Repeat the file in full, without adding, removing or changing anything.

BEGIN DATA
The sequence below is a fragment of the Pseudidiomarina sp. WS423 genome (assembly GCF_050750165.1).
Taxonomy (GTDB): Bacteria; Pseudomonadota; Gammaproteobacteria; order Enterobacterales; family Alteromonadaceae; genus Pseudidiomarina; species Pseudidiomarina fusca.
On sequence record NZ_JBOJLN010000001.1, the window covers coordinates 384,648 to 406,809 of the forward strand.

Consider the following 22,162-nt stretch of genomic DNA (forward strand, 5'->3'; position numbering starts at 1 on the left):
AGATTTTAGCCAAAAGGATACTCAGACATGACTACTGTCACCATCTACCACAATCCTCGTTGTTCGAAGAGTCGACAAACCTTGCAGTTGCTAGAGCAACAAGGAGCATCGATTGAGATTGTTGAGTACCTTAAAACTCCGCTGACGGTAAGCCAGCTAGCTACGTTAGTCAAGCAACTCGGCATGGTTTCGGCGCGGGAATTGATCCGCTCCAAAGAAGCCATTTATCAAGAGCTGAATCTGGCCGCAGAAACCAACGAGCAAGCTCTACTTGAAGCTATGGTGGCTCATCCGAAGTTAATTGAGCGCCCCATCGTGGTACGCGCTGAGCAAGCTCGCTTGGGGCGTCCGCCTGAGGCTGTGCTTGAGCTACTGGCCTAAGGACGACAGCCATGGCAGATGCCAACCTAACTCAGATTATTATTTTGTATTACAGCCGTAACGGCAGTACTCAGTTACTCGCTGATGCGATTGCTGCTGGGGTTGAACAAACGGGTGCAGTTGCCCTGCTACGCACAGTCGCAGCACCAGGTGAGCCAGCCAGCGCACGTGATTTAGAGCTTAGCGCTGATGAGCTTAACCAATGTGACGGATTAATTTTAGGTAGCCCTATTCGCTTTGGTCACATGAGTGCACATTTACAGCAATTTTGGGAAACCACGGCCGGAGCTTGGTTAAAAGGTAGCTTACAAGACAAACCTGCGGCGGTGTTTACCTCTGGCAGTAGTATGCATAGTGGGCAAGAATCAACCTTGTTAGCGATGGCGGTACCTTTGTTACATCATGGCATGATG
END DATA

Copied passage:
The sequence below is a fragment of the Pseudidiomarina sp. WS423 genome (assembly GCF_050750165.1).
Taxonomy (GTDB): Bacteria; Pseudomonadota; Gammaproteobacteria; order Enterobacterales; family Alteromonadaceae; genus Pseudidiomarina; species Pseudidiomarina fusca.
On sequence record NZ_JBOJLN010000001.1, the window covers coordinates 384,648 to 406,809 of the forward strand.

Consider the following 22,162-nt stretch of genomic DNA (forward strand, 5'->3'; position numbering starts at 1 on the left):
AGATTTTAGCCAAAAGGATACTCAGACATGACTACTGTCACCATCTACCACAATCCTCGTTGTTCGAAGAGTCGACAAACCTTGCAGTTGCTAGAGCAACAAGGAGCATCGATTGAGATTGTTGAGTACCTTAAAACTCCGCTGACGGTAAGCCAGCTAGCTACGTTAGTCAAGCAACTCGGCATGGTTTCGGCGCGGGAATTGATCCGCTCCAAAGAAGCCATTTATCAAGAGCTGAATCTGGCCGCAGAAACCAACGAGCAAGCTCTACTTGAAGCTATGGTGGCTCATCCGAAGTTAATTGAGCGCCCCATCGTGGTACGCGCTGAGCAAGCTCGCTTGGGGCGTCCGCCTGAGGCTGTGCTTGAGCTACTGGCCTAAGGACGACAGCCATGGCAGATGCCAACCTAACTCAGATTATTATTTTGTATTACAGCCGTAACGGCAGTACTCAGTTACTCGCTGATGCGATTGCTGCTGGGGTTGAACAAACGGGTGCAGTTGCCCTGCTACGCACAGTCGCAGCACCAGGTGAGCCAGCCAGCGCACGTGATTTAGAGCTTAGCGCTGATGAGCTTAACCAATGTGACGGATTAATTTTAGGTAGCCCTATTCGCTTTGGTCACATGAGTGCACATTTACAGCAATTTTGGGAAACCACGGCCGGAGCTTGGTTAAAAGGTAGCTTACAAGACAAACCTGCGGCGGTGTTTACCTCTGGCAGTAGTATGCATAGTGGGCAAGAATCAACCTTGTTAGCGATGGCGGTACCTTTGTTACATCATGGCATGATG